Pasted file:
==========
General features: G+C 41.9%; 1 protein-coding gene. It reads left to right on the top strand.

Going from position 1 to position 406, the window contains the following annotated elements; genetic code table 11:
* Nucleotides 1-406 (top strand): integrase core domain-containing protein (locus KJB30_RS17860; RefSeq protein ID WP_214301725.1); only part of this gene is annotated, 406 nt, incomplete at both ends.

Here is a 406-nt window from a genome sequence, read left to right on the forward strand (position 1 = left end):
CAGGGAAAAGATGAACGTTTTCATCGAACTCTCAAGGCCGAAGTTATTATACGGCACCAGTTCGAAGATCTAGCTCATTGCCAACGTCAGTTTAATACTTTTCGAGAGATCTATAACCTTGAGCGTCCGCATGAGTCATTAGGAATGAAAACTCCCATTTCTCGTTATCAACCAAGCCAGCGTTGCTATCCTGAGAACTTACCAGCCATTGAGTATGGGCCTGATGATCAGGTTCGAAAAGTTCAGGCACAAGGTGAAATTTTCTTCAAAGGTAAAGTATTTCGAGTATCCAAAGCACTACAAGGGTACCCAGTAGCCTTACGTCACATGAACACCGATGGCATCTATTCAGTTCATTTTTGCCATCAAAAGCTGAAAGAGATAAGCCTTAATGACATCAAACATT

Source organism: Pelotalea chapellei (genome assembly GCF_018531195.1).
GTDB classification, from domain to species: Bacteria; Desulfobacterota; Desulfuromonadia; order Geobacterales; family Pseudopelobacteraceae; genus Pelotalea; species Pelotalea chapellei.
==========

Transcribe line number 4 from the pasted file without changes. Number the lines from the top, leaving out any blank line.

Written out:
Here is a 406-nt window from a genome sequence, read left to right on the forward strand (position 1 = left end):